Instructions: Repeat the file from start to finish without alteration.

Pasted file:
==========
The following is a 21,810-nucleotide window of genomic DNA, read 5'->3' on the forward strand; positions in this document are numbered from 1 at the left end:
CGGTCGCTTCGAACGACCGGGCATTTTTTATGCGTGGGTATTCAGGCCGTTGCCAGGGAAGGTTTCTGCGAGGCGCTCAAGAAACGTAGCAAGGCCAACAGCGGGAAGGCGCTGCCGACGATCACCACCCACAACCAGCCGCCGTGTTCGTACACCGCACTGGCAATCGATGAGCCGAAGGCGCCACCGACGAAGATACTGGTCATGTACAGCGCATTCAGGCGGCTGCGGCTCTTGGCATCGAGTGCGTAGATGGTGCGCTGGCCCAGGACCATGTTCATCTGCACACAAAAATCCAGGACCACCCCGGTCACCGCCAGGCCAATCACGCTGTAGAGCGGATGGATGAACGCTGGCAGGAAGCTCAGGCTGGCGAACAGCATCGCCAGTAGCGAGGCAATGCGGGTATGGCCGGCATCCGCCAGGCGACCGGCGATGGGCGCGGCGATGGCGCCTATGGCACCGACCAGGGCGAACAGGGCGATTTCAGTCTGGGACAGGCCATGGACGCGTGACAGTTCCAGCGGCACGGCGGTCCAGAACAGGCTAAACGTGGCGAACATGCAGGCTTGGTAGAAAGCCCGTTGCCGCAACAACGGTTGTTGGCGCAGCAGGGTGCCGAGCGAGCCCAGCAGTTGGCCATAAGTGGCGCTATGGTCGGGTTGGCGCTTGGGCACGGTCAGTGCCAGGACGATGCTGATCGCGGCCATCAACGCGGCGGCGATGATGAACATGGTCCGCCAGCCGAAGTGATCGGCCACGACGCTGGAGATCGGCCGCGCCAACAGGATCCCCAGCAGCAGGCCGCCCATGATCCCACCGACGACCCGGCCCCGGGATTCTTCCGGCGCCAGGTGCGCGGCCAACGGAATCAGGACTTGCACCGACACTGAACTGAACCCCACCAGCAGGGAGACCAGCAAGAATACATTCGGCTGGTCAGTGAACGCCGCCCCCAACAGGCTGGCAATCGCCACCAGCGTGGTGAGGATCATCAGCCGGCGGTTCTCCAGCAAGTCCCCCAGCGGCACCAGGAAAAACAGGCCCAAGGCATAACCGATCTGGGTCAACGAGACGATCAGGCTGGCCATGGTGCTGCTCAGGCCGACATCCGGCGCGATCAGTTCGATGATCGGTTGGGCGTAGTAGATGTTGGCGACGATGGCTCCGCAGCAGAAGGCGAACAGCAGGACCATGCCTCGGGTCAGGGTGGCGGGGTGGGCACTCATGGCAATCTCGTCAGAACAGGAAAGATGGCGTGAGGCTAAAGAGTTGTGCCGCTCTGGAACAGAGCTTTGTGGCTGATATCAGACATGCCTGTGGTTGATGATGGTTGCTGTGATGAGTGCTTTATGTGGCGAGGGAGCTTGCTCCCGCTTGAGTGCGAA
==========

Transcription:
The following is a 21,810-nucleotide window of genomic DNA, read 5'->3' on the forward strand; positions in this document are numbered from 1 at the left end:
CGGTCGCTTCGAACGACCGGGCATTTTTTATGCGTGGGTATTCAGGCCGTTGCCAGGGAAGGTTTCTGCGAGGCGCTCAAGAAACGTAGCAAGGCCAACAGCGGGAAGGCGCTGCCGACGATCACCACCCACAACCAGCCGCCGTGTTCGTACACCGCACTGGCAATCGATGAGCCGAAGGCGCCACCGACGAAGATACTGGTCATGTACAGCGCATTCAGGCGGCTGCGGCTCTTGGCATCGAGTGCGTAGATGGTGCGCTGGCCCAGGACCATGTTCATCTGCACACAAAAATCCAGGACCACCCCGGTCACCGCCAGGCCAATCACGCTGTAGAGCGGATGGATGAACGCTGGCAGGAAGCTCAGGCTGGCGAACAGCATCGCCAGTAGCGAGGCAATGCGGGTATGGCCGGCATCCGCCAGGCGACCGGCGATGGGCGCGGCGATGGCGCCTATGGCACCGACCAGGGCGAACAGGGCGATTTCAGTCTGGGACAGGCCATGGACGCGTGACAGTTCCAGCGGCACGGCGGTCCAGAACAGGCTAAACGTGGCGAACATGCAGGCTTGGTAGAAAGCCCGTTGCCGCAACAACGGTTGTTGGCGCAGCAGGGTGCCGAGCGAGCCCAGCAGTTGGCCATAAGTGGCGCTATGGTCGGGTTGGCGCTTGGGCACGGTCAGTGCCAGGACGATGCTGATCGCGGCCATCAACGCGGCGGCGATGATGAACATGGTCCGCCAGCCGAAGTGATCGGCCACGACGCTGGAGATCGGCCGCGCCAACAGGATCCCCAGCAGCAGGCCGCCCATGATCCCACCGACGACCCGGCCCCGGGATTCTTCCGGCGCCAGGTGCGCGGCCAACGGAATCAGGACTTGCACCGACACTGAACTGAACCCCACCAGCAGGGAGACCAGCAAGAATACATTCGGCTGGTCAGTGAACGCCGCCCCCAACAGGCTGGCAATCGCCACCAGCGTGGTGAGGATCATCAGCCGGCGGTTCTCCAGCAAGTCCCCCAGCGGCACCAGGAAAAACAGGCCCAAGGCATAACCGATCTGGGTCAACGAGACGATCAGGCTGGCCATGGTGCTGCTCAGGCCGACATCCGGCGCGATCAGTTCGATGATCGGTTGGGCGTAGTAGATGTTGGCGACGATGGCTCCGCAGCAGAAGGCGAACAGCAGGACCATGCCTCGGGTCAGGGTGGCGGGGTGGGCACTCATGGCAATCTCGTCAGAACAGGAAAGATGGCGTGAGGCTAAAGAGTTGTGCCGCTCTGGAACAGAGCTTTGTGGCTGATATCAGACATGCCTGTGGTTGATGATGGTTGCTGTGATGAGTGCTTTATGTGGCGAGGGAGCTTGCTCCCGCTTGAGTGCGAA